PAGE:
[0164] FIGS. 17 to 21 are diagrams illustrating an analysis simulation result on whether magnetic field recognition is possible according to an alignment state of a transmission coil and a reception coil in an arrangement of LF transmitters and LF receiving antennas according to an exemplary embodiment of the present disclosure. FIG. 17 illustrates a magnetic field when the alignment of a power supply side transmission coil 21 and a vehicle side reception coil 11 is made close to 100%. FIGS. 18 to 21 illustrate simulation results when the reception coil is located near (e.g., proximate to) the corner of the transmission coil. FIG. 18 illustrates a case where the reception coil 11 is located at an upper left corner of the transmission coil 21, FIG. 19 illustrates a case where the reception coil 11 is located at an upper right corner of the transmission coil 21, FIG. 20 illustrates a case where the reception coil 11 is located at a lower left corner of the transmission coil 21, and FIG. 21 illustrates a case where the reception coil 11 is located at a lower right corner of the transmission coil 21. As shown in FIGS. 17 to 21, the position of the reception coil with respect to the transmission coil is presented in a form that may be recognized with a magnetic field-related simulation result value, so that the LF magnetic field may be recognized even at a very near distance.

[0165] FIG. 22 is a block diagram illustrating a position alignment apparatus according to an exemplary embodiment of the present disclosure. As shown in FIG. 22, a position alignment apparatus 100 according to an exemplary embodiment of the present disclosure may include a communication unit 110, a processing unit 120, an LF transmission unit 130, and at least one LF transmitter 140.

[0166] The position alignment apparatus 100 may be a VA or a part of the VA, or may be connected to the VA. In other words, the component of the position alignment apparatus 100 is not limited to its name, and the component may be defined by a function. Additionally, one component constituting the apparatus may perform a plurality of functions, and a plurality of components constituting the apparatus may perform one function.

[0167] The communication unit 110 may include a communication module configured to communicate with a magnetic field detection apparatus 200 to be described later. In particular, the communication module may include a communication module configured to perform WIFI communication, and may also include a communication module configured to perform 3G communication and 4G communication, but is not limited thereto. The communication unit 110 may be configured to: search for a parking space where a GA is located using the communication module, communicate with the magnetic field detection apparatus 200 connected to the GA for alignment between the GA and the VA, and receive magnetic field measurements from the magnetic field detection apparatus 200.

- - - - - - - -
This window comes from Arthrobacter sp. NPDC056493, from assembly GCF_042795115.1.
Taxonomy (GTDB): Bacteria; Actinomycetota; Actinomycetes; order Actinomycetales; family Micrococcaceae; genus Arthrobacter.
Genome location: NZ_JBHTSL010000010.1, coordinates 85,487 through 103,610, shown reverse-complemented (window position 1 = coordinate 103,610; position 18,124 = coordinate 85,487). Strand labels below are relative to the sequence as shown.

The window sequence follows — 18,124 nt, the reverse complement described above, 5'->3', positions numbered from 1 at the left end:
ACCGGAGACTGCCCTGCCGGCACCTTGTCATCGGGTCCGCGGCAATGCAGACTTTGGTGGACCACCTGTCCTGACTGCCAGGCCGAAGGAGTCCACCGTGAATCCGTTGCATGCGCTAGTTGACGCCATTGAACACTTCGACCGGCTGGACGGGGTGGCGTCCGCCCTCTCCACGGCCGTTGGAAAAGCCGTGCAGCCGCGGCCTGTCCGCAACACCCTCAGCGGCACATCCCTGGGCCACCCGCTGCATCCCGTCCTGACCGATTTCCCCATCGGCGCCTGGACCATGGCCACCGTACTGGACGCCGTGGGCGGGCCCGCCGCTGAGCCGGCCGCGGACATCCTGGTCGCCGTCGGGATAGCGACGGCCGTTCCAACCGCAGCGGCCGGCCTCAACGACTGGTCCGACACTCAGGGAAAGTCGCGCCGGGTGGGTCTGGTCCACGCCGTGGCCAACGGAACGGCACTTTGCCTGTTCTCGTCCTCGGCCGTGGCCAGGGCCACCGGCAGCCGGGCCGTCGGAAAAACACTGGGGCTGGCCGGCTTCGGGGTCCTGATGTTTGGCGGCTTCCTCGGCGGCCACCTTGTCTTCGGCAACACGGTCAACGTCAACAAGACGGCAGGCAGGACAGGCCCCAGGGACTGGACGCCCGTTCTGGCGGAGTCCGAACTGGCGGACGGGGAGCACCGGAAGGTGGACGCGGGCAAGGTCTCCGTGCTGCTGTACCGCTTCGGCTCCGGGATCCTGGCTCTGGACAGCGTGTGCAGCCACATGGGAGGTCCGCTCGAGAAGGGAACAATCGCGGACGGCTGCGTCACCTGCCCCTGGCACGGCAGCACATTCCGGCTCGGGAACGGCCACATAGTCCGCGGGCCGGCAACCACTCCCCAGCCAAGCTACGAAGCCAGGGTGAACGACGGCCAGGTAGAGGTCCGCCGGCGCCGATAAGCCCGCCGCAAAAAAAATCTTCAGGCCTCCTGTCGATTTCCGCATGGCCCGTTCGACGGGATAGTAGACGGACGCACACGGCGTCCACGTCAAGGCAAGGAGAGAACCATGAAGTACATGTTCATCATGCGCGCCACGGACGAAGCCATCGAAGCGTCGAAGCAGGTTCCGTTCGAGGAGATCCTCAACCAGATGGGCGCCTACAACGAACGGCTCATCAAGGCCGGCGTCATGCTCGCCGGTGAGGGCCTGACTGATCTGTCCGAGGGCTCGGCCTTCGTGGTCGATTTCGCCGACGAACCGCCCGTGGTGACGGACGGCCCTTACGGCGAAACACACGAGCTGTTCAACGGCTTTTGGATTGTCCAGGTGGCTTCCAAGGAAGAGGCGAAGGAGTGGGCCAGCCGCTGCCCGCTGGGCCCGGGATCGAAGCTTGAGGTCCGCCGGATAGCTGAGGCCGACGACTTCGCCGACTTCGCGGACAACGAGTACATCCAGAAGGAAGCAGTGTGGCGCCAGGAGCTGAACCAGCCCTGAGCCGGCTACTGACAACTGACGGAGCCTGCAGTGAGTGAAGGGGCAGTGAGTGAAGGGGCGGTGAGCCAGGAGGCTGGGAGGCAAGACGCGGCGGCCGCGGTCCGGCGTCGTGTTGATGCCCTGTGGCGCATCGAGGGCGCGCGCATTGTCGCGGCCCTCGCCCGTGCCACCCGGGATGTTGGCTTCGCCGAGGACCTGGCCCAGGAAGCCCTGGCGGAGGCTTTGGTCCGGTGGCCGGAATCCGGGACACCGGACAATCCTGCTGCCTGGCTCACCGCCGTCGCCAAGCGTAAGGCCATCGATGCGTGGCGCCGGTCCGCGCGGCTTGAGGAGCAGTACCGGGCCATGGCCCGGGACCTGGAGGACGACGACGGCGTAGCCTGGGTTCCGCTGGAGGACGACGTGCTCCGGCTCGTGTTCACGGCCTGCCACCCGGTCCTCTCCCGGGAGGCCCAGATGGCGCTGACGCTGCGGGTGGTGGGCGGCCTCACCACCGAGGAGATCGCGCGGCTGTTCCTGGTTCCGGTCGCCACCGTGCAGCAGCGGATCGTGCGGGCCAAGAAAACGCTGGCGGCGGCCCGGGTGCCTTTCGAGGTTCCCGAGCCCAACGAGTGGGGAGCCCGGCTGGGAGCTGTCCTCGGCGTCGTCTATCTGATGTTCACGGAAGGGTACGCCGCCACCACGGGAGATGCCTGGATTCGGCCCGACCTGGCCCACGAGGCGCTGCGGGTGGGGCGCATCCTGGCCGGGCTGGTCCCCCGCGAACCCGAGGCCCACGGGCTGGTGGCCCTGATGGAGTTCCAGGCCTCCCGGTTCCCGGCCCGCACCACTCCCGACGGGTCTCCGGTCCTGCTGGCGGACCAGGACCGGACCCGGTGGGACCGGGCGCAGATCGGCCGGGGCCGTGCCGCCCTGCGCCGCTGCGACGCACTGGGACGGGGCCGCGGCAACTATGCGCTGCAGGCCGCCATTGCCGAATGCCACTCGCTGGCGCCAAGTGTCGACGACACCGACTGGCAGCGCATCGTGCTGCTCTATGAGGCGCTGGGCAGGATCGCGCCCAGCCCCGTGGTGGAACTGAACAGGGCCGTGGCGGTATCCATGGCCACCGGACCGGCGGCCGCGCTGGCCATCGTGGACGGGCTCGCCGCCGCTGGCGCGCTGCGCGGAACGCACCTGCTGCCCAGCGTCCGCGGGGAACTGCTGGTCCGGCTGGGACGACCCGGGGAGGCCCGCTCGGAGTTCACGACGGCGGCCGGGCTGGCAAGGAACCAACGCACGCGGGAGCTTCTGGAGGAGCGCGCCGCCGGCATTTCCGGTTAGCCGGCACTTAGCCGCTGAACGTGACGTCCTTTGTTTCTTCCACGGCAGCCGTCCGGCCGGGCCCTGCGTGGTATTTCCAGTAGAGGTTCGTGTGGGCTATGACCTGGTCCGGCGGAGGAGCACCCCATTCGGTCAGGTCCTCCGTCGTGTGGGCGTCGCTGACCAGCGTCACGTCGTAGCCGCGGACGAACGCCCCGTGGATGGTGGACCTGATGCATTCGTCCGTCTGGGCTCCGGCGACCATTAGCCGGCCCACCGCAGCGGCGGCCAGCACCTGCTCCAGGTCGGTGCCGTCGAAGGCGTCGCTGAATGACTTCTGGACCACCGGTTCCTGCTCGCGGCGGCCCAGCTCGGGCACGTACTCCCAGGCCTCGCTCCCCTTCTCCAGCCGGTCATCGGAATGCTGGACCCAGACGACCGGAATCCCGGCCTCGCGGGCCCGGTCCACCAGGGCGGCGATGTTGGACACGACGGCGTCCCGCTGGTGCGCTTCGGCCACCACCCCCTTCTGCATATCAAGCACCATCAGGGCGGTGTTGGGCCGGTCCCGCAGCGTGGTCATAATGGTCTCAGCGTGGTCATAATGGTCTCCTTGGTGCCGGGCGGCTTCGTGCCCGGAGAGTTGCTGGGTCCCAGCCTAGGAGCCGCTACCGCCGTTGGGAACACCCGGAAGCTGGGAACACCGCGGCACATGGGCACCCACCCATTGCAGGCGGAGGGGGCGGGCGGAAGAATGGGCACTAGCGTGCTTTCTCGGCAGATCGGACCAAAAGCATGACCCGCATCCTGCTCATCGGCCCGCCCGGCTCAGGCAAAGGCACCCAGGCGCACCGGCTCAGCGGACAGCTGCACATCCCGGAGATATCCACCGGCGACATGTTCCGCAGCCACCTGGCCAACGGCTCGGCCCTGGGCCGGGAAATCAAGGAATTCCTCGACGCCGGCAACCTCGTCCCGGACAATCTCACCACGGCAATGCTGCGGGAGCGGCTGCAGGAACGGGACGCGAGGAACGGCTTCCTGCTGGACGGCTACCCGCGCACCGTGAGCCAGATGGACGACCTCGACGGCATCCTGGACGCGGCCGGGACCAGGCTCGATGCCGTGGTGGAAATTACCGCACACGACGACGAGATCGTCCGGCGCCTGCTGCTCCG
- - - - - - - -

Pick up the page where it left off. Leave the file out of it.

[0168] Additionally, the communication unit 110 may be configured to measure at least one of a received signal strength indicator (RSSI), a time of flight (ToF), a time difference of flight (TDoF), and a time of arrival (ToA), and a time difference of arrival. The processing unit 120 may be configured to verify whether at least one antenna connected to the LF transmission unit 130 to be described later is driven normally, operate the at least one antenna, and perform position alignment between the transmission pad and the reception pad using the magnetic field measurements received using the communication unit 110. The LF transmission unit 130 may be configured to verify whether the connected antenna is driven normally according to the operation of the processing unit 120, and may be configured to operate the at least one transmitter according to the present disclosure.

[0169] Additionally, the position alignment apparatus 100 according to an exemplary embodiment of the present disclosure may include at least one processor and a memory storing at least one instruction for executing the above-described operations with the at least one processor. The processor may be configured to execute the at least one instruction stored in the memory, and may be a central processing unit (CPU), a graphics processing unit (GPU), or a dedicated processor configured to execute the methods according to the exemplary embodiments of the present disclosure. The memory may include a volatile storage medium and/or a nonvolatile storage medium, and may be comprised of a read only memory (ROM) and/or a random access memory (RAM).

[0170] Particularly, the at least one instruction may be configured to cause the processor to emit at least one LF magnetic field using one or more transmitters disposed in a reception receiving power transferred by a transmission pad of a GA; receive from the GA at least one magnetic field related value detected by one or more LF receiving devices disposed in the transmission pad; and perform position alignment between the transmission pad and the reception pad using the at least one magnetic field related value, wherein at least part of the transmitters are disposed to arrange at least one magnetic field formed by the at least part of the transmitters in a 0°, 90°, 180°, or 270° direction with respect to at least one magnetic field formed by at least one part of the one or more LF receiving devices.